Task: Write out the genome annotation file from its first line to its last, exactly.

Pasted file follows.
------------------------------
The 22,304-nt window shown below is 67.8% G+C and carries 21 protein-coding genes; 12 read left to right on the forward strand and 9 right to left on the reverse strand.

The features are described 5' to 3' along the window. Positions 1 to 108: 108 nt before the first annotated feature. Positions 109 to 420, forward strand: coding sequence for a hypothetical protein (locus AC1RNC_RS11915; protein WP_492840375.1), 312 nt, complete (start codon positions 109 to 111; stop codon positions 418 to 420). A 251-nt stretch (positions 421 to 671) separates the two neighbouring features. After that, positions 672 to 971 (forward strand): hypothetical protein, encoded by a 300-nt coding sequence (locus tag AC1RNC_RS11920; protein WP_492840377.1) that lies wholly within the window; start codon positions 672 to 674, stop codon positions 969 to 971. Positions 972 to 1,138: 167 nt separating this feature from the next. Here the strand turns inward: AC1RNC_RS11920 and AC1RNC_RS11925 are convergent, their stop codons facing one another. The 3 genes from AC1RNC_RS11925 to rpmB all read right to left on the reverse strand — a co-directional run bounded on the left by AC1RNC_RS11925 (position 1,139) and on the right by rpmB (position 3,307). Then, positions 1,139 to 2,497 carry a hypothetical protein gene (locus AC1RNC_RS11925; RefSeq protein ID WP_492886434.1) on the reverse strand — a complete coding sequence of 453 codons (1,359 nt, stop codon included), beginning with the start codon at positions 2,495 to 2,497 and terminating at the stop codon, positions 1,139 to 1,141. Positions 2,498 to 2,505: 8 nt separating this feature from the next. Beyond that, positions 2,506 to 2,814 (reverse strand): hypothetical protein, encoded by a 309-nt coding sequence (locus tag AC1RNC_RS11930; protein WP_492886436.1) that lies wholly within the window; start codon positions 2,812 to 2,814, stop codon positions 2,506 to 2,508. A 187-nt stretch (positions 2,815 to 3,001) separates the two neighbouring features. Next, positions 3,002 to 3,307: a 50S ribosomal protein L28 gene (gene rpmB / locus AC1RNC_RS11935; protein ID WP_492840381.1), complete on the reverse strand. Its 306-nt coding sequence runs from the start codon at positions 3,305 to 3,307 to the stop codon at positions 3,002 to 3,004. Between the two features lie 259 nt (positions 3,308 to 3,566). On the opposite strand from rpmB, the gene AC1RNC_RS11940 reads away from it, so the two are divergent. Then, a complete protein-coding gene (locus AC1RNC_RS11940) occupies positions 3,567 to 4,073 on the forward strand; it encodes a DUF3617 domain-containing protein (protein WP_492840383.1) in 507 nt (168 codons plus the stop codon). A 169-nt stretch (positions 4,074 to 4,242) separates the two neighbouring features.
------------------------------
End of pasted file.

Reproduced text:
The 22,304-nt window shown below is 67.8% G+C and carries 21 protein-coding genes; 12 read left to right on the forward strand and 9 right to left on the reverse strand.

The features are described 5' to 3' along the window. Positions 1 to 108: 108 nt before the first annotated feature. Positions 109 to 420, forward strand: coding sequence for a hypothetical protein (locus AC1RNC_RS11915; protein WP_492840375.1), 312 nt, complete (start codon positions 109 to 111; stop codon positions 418 to 420). A 251-nt stretch (positions 421 to 671) separates the two neighbouring features. After that, positions 672 to 971 (forward strand): hypothetical protein, encoded by a 300-nt coding sequence (locus tag AC1RNC_RS11920; protein WP_492840377.1) that lies wholly within the window; start codon positions 672 to 674, stop codon positions 969 to 971. Positions 972 to 1,138: 167 nt separating this feature from the next. Here the strand turns inward: AC1RNC_RS11920 and AC1RNC_RS11925 are convergent, their stop codons facing one another. The 3 genes from AC1RNC_RS11925 to rpmB all read right to left on the reverse strand — a co-directional run bounded on the left by AC1RNC_RS11925 (position 1,139) and on the right by rpmB (position 3,307). Then, positions 1,139 to 2,497 carry a hypothetical protein gene (locus AC1RNC_RS11925; RefSeq protein ID WP_492886434.1) on the reverse strand — a complete coding sequence of 453 codons (1,359 nt, stop codon included), beginning with the start codon at positions 2,495 to 2,497 and terminating at the stop codon, positions 1,139 to 1,141. Positions 2,498 to 2,505: 8 nt separating this feature from the next. Beyond that, positions 2,506 to 2,814 (reverse strand): hypothetical protein, encoded by a 309-nt coding sequence (locus tag AC1RNC_RS11930; protein WP_492886436.1) that lies wholly within the window; start codon positions 2,812 to 2,814, stop codon positions 2,506 to 2,508. A 187-nt stretch (positions 2,815 to 3,001) separates the two neighbouring features. Next, positions 3,002 to 3,307: a 50S ribosomal protein L28 gene (gene rpmB / locus AC1RNC_RS11935; protein ID WP_492840381.1), complete on the reverse strand. Its 306-nt coding sequence runs from the start codon at positions 3,305 to 3,307 to the stop codon at positions 3,002 to 3,004. Between the two features lie 259 nt (positions 3,308 to 3,566). On the opposite strand from rpmB, the gene AC1RNC_RS11940 reads away from it, so the two are divergent. Then, a complete protein-coding gene (locus AC1RNC_RS11940) occupies positions 3,567 to 4,073 on the forward strand; it encodes a DUF3617 domain-containing protein (protein WP_492840383.1) in 507 nt (168 codons plus the stop codon). A 169-nt stretch (positions 4,074 to 4,242) separates the two neighbouring features.